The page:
With my Christmas willow tree worked and sitting in the hall awaiting shipment, I now turn to the task of sorting things that will need to travel to France,  wrapping a few presents and writing my remaining share of Christmas cards, assisting Gill with the cleaning and turning out things that she can usefully take for her car boot enterprises.  I slip down to Weymouth to visit Mum. mum1-2 Also I have managed to persuade Nick to come back from France a day earlier than he had planned so we can spend a day with the Dukes.

We meet at the car park by Thorncombe Wood near Bockhampton.  Hardy’s Cottage is nearby, it is a popular spot for visitors and walkers.  We make a short circuit through the woodland and heath and end up at the dog-friendly café where we have a light lunch. img_5305-2 Initially Maddy had proposed a walk but I tacked on the idea that we go to see Fantastic Beasts and Where to Find Them  in Dorchester.  Written in 2001 by J K Rowling under the pen name of Newt Scamander it is about the magical creatures in the Harry Potter universe.  This would be my second viewing of the film at a cinema, a rare occurrence in my film-going experience.  Rather like books, I only do works of fiction once. My favourite beast is this fellow: niffler%20fantastic%20beasts-png

After the film we went back to Maiden Newton for tea then drove ourselves back into Dorchester for dinner at the Cote Brasserie.  A restaurant which is not expensive and manages reasonably authentic French cuisine.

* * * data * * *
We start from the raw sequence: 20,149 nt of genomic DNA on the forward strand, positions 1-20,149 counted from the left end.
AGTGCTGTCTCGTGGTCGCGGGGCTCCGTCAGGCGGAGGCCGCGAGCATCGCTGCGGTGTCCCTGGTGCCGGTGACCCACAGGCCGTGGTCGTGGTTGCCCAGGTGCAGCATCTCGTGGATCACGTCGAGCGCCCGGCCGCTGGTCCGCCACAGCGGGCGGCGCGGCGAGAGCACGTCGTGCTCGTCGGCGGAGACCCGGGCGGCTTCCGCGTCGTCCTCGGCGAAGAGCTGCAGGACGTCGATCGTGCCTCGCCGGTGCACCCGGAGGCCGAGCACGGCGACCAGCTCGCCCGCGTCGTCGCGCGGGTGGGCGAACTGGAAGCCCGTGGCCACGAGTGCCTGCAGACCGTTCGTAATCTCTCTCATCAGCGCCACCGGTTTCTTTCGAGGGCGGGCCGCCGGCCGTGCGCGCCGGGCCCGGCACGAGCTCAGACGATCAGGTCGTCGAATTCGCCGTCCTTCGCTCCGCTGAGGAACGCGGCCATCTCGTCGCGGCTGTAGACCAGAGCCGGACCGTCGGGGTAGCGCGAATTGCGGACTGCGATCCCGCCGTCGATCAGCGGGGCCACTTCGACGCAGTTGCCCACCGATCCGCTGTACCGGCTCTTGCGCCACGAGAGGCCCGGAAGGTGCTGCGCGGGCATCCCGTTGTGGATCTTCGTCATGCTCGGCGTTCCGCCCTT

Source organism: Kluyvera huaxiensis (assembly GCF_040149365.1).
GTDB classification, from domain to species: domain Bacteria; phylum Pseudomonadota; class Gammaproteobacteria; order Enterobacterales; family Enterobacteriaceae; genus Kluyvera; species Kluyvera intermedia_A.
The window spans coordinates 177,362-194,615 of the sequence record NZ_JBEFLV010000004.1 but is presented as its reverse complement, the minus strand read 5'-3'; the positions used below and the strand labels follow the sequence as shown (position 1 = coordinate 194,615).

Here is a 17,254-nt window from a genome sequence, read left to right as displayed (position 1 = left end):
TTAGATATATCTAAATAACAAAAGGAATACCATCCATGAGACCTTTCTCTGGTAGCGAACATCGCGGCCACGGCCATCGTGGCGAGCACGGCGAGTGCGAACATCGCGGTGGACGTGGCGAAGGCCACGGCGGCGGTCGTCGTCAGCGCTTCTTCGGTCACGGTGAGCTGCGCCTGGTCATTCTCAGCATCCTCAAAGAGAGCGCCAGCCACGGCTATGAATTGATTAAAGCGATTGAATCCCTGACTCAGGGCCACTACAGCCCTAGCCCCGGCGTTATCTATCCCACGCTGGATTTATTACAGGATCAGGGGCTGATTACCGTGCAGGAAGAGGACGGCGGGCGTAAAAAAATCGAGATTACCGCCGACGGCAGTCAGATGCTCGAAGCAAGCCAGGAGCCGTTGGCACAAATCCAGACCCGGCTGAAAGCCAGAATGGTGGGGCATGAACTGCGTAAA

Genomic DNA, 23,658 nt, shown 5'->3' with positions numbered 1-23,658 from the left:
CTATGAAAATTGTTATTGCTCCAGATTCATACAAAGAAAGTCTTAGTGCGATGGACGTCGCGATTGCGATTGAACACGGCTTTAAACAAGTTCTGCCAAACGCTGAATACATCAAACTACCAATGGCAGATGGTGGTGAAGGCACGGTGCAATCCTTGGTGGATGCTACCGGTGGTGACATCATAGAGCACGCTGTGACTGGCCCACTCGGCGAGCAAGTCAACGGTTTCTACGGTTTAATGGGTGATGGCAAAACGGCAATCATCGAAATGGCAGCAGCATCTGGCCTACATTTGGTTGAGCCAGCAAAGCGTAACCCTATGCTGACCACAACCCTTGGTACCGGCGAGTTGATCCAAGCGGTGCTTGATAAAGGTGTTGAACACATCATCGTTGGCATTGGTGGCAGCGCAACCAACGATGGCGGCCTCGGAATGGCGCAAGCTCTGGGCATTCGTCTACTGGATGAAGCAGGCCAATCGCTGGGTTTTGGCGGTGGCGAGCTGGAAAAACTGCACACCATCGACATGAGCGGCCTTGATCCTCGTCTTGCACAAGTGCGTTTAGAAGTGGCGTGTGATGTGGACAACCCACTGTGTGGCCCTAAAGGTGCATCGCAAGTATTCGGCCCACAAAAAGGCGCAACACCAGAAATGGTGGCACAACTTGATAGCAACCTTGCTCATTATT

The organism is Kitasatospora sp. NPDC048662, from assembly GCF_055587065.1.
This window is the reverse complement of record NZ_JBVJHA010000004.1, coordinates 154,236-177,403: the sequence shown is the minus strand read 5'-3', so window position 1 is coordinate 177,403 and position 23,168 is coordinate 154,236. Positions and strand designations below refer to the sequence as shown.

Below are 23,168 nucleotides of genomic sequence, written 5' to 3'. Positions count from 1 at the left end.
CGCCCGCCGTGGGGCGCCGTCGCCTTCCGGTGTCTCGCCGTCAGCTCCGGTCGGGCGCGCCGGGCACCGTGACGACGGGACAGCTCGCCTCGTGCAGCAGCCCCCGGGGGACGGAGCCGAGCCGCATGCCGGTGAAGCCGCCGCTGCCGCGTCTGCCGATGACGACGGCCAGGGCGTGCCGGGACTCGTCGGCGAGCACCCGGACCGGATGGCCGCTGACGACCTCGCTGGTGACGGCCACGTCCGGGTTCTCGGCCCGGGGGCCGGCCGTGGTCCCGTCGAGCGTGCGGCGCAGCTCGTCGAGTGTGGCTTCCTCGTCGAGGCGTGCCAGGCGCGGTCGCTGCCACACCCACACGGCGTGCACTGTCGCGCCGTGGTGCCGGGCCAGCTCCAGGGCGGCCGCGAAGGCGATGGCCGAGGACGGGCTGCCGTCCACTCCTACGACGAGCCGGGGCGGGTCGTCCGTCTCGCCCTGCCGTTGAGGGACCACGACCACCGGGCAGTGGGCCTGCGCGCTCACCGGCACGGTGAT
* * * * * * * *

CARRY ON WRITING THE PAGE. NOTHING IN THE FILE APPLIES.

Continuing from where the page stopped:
Cut to Thursday morning and we must be on the ferry ready for departure at 08.30h.  The car is packed full.  Our departure is delayed after a minor medical emergency for which the lack-lustre ambulance service manages to delay us by a couple of hours.  Happily I am always content to be on the Barfleur.

The weekend is spent quietly and I start to think about decorating the house.  I go up to the top floor to investigate the walk-in cupboard where I keep Christmas decorations.  I am somewhat nonplussed to find very few boxes and certainly none of the old familiars.  I realise in that moment that they are sitting in our garage in Dorset, stacked where they were stacked last January ready for transport to France.  In my mind this task had been completed but in reality the boxes have been moved and re-arranged during the year by Nick without him realising what they contained.  At least the wooden reindeer made it across the Channel.  Once I look at the contents of the boxes and bags which are there I realise I will have enough baubles and tree ornaments for the fresh green tree, as well as the new willow one.  This will be a year for holly and ivy over the pictures, and candles, lots of them.

We will gradually start to pick up with our friends.  Martine and Alain come from Paris at the beginning of the week and we meet them that evening for a meal at Le Chasse Maree.  This restaurant has recently changed ownership and the new management are more agreeable than the former.  We enjoy our food there.  The Tailles invite us to eat native oysters at midday.